Let us pause for a minute, as they descend the great steps towards Destiny's banqueting hall, to consider the Endless.
Desire is of medium height. It is unlikely that any portrait will ever do Desire justice, since to see her (or him) is to love him (or her)- passionately, painfully, to the exclusion of all else. Desire smells almost subliminally of summer peaches, and casts two shadows: one black and sharp-edged, the other translucent and forever wavering, like heat haze.
Desire smiles in brief flashes, like sunlight glinting from a knife-edge. And there is much else that is knife-like about Desire. Never a possession, always the possessor, with skin as pale as smoke, and eyes tawny and sharp as yellow wine: Desire is everything you have ever wanted. Whoever you are. Whatever you are.
Despair, Desire's sister and twin, is queen of her own bleak bourne. It is said that scattered through Despair's domain are a multitude of tiny windows, hanging in the void. Each window looks out onto a different scene, being, in our world, a mirror.
Sometimes you will look into a mirror and feel the eyes of Despair upon you, feel her hook catch and snag on your heart. She appears as a short, pale, heavy woman. She wears no clothing. Her realm is very dull and grey.
Probably the most remarkable thing about her realm is that there is an infinite number of windows to the mortal world. We see these windows as mirrors. She is the twin sister to Desire and, in fact, once was one with Desire.
She keeps to herself most of the time.
Despair says little, and is patient.
Destiny is the oldest of the Endless; in the Beginning was the Word, and it was traced by hand on the first page of his book, before ever was it spoken aloud. Destiny is also the tallest of the Endless, to mortal eyes. There are some who believe him to be blind; whilst others, perhaps with more reason, claim that he has travelled far beyond blindness, that indeed, he can do nothing but see: that he sees the fine traceries the galaxies make as they spiral through the void, that he watched the intricate patterns living things make on their journey through time.
Destiny smells of dust and the libraries of night. He leaves no footprints. He casts no shadow.
Delirium is the youngest of the Endless. She smells of sweat, sour wines, late nights, old leather. Her realm is close, and can be visited; however, human minds were not made to comprehend her domain, and those few who have made the journey have been incapable of reporting back more than the tiniest fragments. The poet Coleridge claimed to have known her intimately, but the man was an inveterate liar, and in this, as in so much, we must doubt his word.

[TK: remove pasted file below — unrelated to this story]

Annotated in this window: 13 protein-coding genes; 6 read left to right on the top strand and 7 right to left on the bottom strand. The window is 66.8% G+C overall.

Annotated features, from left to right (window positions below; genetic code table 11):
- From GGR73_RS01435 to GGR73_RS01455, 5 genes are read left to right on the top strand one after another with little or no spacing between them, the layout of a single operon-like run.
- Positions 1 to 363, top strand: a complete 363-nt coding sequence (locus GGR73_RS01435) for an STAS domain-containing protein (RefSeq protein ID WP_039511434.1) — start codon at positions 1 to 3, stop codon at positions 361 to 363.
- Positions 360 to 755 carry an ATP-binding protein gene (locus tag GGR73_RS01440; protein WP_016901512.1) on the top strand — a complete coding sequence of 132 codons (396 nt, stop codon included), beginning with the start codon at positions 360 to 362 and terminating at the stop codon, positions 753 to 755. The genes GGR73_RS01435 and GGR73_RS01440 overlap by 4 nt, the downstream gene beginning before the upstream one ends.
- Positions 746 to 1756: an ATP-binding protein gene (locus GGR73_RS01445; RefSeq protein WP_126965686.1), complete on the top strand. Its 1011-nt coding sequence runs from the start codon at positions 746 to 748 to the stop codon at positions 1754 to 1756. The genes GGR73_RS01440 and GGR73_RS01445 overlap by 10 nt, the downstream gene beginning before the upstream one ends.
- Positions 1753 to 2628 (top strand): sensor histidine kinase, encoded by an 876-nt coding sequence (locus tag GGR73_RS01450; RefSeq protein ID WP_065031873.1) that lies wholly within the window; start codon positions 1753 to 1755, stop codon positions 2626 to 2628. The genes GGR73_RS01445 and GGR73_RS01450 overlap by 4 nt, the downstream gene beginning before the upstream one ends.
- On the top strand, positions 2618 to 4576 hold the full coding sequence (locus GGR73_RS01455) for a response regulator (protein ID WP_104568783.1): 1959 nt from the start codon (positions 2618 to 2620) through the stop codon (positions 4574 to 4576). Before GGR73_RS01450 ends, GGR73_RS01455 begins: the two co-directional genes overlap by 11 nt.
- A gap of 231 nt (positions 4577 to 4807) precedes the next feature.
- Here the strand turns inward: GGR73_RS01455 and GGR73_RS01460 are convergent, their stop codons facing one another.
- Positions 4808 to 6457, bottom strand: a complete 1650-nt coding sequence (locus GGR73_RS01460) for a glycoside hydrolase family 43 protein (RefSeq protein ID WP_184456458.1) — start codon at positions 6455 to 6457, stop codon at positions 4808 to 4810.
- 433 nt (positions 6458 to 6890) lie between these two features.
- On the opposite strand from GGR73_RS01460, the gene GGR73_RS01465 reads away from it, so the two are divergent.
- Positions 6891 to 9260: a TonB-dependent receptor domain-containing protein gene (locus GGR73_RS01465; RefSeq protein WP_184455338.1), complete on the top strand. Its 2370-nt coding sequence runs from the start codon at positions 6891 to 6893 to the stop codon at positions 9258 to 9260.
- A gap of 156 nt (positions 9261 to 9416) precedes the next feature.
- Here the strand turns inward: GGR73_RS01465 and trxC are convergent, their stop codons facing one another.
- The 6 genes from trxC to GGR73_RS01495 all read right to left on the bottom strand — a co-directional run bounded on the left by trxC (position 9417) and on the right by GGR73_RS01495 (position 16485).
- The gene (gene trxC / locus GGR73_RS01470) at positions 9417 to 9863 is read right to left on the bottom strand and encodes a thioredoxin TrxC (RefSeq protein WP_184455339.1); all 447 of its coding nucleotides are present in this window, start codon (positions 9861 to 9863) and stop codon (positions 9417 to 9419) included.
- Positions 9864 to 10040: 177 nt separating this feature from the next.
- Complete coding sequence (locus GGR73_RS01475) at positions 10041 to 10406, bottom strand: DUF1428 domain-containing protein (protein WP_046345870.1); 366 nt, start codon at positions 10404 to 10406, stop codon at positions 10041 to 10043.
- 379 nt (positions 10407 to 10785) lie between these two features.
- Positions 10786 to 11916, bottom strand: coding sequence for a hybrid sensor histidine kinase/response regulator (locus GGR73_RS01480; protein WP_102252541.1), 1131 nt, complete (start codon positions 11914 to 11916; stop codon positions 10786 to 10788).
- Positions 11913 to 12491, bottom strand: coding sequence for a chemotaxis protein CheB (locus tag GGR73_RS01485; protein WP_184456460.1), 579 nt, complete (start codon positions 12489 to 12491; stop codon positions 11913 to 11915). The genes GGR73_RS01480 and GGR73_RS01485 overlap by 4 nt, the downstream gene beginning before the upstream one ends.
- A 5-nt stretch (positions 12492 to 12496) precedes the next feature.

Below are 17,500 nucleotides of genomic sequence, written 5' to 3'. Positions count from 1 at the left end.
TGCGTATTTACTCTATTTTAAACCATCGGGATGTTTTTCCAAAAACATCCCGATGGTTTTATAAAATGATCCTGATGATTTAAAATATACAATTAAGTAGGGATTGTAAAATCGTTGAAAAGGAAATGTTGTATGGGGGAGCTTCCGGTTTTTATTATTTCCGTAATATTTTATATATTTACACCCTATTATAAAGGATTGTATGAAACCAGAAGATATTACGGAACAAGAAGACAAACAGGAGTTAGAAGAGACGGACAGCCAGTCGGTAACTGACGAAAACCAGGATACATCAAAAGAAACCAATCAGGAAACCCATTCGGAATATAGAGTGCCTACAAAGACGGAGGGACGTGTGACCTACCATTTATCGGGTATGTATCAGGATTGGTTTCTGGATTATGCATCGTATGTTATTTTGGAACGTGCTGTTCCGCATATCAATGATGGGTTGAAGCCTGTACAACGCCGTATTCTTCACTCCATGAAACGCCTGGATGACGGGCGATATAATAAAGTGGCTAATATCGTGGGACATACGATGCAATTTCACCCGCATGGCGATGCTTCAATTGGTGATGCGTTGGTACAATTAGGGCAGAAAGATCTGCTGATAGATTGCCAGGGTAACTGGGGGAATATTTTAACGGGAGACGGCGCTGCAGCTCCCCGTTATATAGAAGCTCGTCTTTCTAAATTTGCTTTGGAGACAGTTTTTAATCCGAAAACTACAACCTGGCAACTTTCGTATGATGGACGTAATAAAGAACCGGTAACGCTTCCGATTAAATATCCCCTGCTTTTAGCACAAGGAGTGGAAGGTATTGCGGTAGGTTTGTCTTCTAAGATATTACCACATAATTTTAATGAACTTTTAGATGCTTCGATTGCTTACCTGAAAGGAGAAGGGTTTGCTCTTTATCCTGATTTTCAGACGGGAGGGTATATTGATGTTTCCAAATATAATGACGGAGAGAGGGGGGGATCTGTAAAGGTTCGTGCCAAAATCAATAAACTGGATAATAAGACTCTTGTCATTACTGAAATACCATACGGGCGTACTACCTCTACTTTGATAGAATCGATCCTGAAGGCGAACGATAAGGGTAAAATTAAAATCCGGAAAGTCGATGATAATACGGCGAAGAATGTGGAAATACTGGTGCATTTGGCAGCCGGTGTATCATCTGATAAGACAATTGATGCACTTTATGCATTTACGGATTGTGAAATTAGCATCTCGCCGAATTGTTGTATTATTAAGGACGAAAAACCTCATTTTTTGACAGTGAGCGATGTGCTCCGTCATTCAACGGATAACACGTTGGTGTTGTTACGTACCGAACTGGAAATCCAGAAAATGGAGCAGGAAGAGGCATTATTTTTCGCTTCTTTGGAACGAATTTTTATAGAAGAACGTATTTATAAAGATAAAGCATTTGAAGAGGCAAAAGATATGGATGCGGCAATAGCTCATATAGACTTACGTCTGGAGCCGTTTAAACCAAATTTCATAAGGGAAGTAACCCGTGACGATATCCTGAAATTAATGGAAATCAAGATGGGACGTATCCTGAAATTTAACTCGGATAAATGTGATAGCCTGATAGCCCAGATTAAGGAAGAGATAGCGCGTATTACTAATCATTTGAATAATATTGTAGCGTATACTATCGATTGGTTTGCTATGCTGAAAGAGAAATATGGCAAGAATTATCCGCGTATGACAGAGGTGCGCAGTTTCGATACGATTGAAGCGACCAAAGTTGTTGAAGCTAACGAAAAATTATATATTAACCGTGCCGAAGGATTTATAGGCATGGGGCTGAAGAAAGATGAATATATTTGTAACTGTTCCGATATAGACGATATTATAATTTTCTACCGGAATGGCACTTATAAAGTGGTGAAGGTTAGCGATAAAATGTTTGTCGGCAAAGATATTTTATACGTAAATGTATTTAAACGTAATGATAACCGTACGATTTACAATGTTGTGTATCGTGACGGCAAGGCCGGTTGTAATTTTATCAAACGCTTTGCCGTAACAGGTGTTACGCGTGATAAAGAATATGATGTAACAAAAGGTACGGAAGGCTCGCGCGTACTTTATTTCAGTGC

Her appearance is the most variable of all the Endless, who, at best, are ideas cloaked in the semblance of flesh. Her shadow's shape and outline have no relationship to that of any body she wears, and it is tangible, like old velvet. Some say the tragedy of Delirium is her knowledge that, despite being older than suns, older than gods, she is forever the youngest of the Endless, who do not measure time as we measure time, or see the worlds through mortal eyes. Others deny this, and say that Delirium has no tragedy, but here they speak without reflection. For Delirium was once Delight. And although that was long ago now, even today her eyes are badly matched: one is a vivid emerald green, spattered with silver flecks that move; her other eye is vein blue.
Who knows what Delirium sees, through her mismatched eyes?
Dream of the Endless: ah, there's a conundrum. In this aspect (and we perceive but aspects of the Endless, as we see the light glinting from one tiny facet of some huge and flawlessly cut stone), he is rake-thin, with skin the colour of falling snow.
Dream accumulates names to himself like others make friends; but he permits himself few friends. If he is closest to anyone, it is to his elder sister, whom he sees but rarely. He heard long ago, in a dream, that one day in every century Death takes on mortal flesh, better to comprehend what the lives she takes must feel like, to taste the bitter tang of mortality: that this is the price she must pay for being the divider of the living from all that has gone before, all that must come after. He broods on this tale, but has never questioned her about its truth.
Perhaps he fears that she would answer him.
Of all the Endless, save perhaps Destiny, he is most conscious of his responsibilities, the most meticulous in their execution. Dream casts a human shadow, when it occurs to him to do so.
And there is Death. She arrived in my head about a week after her brother. He had arrived brooding, quiet, pale and gaunt and while there was indeed a definate family resemblance, she was in many ways his opposite: sensible, delightful, nice.
There's a tale in the Caballa that suggests that the Angel of Death is so beautiful that on finally seeing it (or him, or her) you fall in love so hard, so fast, that your soul is pulled out through your eyes.
Destruction, the prodigal of the Endless, is nothing like one would expect him to be, given his namesake. In actuality, he is a very outgoing, fun, and caring individual. He loves relaxing by the ocean, staring at the stars, painting, writing poems, etc. In his "human" guise, he is a large man with fair hair and usually wears a broad smile. His dress is that of any normal human.
He does not keep many friends, although he is very personable. His sole companion was, until recently, a dog. He was a loyal, albeit cynical companion. In light of more recent events, he became the companion to Destruction's younger sister, Delirium, until she lost him. Not to worry, though.
She found him eventually